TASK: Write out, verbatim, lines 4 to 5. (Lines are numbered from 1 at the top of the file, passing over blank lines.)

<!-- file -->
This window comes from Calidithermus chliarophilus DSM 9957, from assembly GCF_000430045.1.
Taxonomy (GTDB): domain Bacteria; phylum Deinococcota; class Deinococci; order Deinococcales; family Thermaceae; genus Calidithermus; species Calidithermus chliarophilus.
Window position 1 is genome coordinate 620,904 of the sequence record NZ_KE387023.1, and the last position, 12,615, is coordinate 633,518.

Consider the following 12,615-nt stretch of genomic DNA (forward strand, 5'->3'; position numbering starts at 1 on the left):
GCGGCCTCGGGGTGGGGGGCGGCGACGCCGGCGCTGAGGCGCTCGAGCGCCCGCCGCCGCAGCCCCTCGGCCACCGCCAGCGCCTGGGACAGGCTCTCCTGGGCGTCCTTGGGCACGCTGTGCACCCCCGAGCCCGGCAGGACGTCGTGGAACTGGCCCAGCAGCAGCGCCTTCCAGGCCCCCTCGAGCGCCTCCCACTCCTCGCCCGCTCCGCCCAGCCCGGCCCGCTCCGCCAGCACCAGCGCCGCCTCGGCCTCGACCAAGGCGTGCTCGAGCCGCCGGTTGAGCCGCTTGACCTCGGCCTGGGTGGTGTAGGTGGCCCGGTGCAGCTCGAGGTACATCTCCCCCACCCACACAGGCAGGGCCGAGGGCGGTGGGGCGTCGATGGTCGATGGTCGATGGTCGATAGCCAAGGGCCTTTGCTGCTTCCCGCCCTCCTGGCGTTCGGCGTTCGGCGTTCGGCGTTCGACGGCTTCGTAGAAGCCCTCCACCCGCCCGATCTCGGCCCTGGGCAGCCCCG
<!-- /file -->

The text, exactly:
Consider the following 12,615-nt stretch of genomic DNA (forward strand, 5'->3'; position numbering starts at 1 on the left):
GCGGCCTCGGGGTGGGGGGCGGCGACGCCGGCGCTGAGGCGCTCGAGCGCCCGCCGCCGCAGCCCCTCGGCCACCGCCAGCGCCTGGGACAGGCTCTCCTGGGCGTCCTTGGGCACGCTGTGCACCCCCGAGCCCGGCAGGACGTCGTGGAACTGGCCCAGCAGCAGCGCCTTCCAGGCCCCCTCGAGCGCCTCCCACTCCTCGCCCGCTCCGCCCAGCCCGGCCCGCTCCGCCAGCACCAGCGCCGCCTCGGCCTCGACCAAGGCGTGCTCGAGCCGCCGGTTGAGCCGCTTGACCTCGGCCTGGGTGGTGTAGGTGGCCCGGTGCAGCTCGAGGTACATCTCCCCCACCCACACAGGCAGGGCCGAGGGCGGTGGGGCGTCGATGGTCGATGGTCGATGGTCGATAGCCAAGGGCCTTTGCTGCTTCCCGCCCTCCTGGCGTTCGGCGTTCGGCGTTCGGCGTTCGACGGCTTCGTAGAAGCCCTCCACCCGCCCGATCTCGGCCCTGGGCAGCCCCG